The President of the African Development Bank (AfDB), Akinwumi Adesina, has said that the International Monetary Fund’s Special Drawing Rights allocation of $650bn will help to boost the reserves of developing economies like Nigeria and others.
The AfDB president was quoted as making these remarks in a statement titled ‘International community must act to avert a two-speed global economic recovery post Covid-19’.
The statement said that Mr Adesina made the disclosure during a closed-door session between German Chancellor Angela Merkel and heads of international development institutions last Thursday.
“The recent IMF release of $650bn in SDRs, with $27bn to Africa, will go a long way in helping to boost reserves for developing countries,” the AfDB boss was quoted to have said.
“If the developed countries reallocate $100bn of SDRs to Africa, as agreed at the Paris leaders meeting and by the G7, that will further support faster economic recovery in Africa.”
The statement said that heads of international development institutions present at the closed-door session included the heads of AfDB, IMF, the World Trade Organization, the World Bank, the International Labour Organization, among others.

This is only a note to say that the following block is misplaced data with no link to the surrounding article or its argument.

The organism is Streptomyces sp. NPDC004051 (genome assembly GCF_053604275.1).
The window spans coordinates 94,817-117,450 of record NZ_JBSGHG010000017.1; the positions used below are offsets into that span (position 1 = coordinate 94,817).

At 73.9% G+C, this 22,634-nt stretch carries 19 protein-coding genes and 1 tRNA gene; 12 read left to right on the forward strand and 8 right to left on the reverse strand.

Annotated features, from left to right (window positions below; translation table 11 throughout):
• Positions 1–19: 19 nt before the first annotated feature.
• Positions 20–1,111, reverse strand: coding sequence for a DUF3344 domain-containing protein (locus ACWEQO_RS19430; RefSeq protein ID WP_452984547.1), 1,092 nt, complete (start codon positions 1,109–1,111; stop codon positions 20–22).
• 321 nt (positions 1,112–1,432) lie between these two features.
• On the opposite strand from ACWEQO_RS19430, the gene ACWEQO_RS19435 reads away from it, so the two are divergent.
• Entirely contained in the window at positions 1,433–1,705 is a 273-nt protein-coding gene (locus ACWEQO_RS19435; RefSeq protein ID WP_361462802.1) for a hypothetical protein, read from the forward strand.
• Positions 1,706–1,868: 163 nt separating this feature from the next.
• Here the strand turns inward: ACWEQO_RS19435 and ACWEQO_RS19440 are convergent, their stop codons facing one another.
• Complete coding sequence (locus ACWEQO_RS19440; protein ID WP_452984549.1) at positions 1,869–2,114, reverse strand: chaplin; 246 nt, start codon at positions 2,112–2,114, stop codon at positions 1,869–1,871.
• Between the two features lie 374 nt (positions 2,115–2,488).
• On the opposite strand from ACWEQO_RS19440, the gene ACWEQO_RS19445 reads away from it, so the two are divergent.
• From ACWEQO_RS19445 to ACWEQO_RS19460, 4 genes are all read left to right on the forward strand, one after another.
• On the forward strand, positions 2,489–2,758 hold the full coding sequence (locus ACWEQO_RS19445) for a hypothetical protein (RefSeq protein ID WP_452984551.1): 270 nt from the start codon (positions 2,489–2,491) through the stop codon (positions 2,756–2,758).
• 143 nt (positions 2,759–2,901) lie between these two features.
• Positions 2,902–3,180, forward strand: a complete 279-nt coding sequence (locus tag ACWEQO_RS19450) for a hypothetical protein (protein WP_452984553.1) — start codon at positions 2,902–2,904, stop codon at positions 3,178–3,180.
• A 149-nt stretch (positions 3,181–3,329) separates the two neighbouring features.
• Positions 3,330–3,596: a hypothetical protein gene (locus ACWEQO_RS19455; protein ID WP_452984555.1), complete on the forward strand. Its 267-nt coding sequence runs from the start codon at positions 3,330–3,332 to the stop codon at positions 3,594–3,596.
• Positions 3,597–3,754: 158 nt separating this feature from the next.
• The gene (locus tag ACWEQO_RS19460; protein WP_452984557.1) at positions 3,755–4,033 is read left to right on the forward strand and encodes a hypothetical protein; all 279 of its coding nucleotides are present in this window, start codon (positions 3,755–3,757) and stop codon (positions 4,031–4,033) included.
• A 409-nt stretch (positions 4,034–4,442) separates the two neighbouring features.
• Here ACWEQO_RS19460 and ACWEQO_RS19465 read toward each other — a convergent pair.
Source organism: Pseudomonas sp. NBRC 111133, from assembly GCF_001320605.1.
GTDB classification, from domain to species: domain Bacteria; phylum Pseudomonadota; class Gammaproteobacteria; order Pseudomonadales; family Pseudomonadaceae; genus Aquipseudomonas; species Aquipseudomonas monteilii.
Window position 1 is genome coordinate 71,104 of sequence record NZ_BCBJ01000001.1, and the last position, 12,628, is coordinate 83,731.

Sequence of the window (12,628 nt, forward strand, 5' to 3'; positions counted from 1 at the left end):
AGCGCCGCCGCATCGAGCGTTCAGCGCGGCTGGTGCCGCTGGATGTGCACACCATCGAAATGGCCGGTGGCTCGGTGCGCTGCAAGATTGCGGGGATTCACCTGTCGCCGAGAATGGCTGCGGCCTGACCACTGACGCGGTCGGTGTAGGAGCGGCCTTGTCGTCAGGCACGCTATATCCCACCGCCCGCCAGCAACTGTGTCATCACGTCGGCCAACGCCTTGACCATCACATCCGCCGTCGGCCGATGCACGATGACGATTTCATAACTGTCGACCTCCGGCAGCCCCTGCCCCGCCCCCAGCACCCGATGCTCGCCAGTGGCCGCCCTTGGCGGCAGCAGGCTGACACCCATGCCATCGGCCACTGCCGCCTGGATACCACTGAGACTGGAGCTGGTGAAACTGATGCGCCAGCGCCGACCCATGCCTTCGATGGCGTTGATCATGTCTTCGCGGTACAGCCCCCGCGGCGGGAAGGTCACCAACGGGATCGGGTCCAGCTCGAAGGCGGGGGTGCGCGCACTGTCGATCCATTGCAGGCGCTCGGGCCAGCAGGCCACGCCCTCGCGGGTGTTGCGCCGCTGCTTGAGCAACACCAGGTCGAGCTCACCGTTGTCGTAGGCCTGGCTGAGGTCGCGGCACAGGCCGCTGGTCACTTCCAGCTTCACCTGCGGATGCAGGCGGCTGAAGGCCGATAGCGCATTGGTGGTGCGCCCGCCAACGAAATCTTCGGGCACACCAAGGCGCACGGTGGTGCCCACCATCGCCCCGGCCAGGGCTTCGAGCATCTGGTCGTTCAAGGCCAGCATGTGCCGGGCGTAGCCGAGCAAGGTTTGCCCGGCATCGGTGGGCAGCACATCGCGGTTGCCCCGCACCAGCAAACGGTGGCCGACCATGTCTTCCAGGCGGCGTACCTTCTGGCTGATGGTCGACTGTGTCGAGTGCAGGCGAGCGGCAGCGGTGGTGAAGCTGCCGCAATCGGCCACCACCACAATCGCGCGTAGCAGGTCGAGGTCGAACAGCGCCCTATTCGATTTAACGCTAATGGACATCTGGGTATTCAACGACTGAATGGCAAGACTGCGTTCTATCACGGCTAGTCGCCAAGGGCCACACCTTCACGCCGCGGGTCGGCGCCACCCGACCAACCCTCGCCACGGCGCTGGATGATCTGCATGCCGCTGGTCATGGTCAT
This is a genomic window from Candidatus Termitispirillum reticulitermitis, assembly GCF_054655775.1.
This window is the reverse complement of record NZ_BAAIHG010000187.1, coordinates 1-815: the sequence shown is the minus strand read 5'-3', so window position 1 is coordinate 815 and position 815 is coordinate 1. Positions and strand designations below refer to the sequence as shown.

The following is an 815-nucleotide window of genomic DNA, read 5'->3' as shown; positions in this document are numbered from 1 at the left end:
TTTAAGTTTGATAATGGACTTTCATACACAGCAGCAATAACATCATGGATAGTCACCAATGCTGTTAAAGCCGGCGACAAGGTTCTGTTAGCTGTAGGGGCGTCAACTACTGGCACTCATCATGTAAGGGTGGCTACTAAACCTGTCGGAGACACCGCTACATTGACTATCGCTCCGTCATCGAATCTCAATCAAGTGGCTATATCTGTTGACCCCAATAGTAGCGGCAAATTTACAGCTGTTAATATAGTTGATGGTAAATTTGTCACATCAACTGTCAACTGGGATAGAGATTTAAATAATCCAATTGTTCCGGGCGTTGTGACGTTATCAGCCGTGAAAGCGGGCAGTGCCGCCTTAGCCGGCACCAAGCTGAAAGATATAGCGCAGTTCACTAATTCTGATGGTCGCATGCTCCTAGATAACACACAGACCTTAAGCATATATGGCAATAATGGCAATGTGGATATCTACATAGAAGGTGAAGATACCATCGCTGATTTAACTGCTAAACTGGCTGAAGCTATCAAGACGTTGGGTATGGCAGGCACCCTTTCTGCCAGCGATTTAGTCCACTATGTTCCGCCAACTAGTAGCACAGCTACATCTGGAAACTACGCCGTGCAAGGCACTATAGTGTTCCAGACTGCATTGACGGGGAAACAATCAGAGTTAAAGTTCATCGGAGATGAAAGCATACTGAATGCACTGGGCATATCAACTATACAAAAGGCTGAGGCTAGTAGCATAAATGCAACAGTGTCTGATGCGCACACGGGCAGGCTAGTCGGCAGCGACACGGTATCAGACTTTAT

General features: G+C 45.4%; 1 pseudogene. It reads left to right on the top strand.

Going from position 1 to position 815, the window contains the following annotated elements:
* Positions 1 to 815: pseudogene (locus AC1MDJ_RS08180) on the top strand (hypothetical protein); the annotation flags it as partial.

According to the statement, German Chancellor, Angela Merkel, called on the IMF, G7 and World Bank to take measures in assisting lower and middle-income countries.
She also urged them to create strategies to drive economic recovery from the Covid-19 crisis.
“We have noted that the recovery after the pandemic is a two-speed recovery, which is cause for concern,” she said.
PREMIUM TIMES earlier reported that the new IMF release includes $27bn to African countries.
Low-income economies are expected to receive $21bn, about 6% of their Gross Domestic Products.
In her remarks, however, the IMF Managing Director, Kristalina Georgieva, said that the composition of the six per cent is changing, with advanced economies broadly accelerating growth, whereas most emerging markets and developing economies are falling further behind.
“This is a dangerous divergence,” she said.
“The consequences of the disparity include continuing supply chain disruptions and the risk of giving up hard-won gains in development, which would fuel unrest and instability.”
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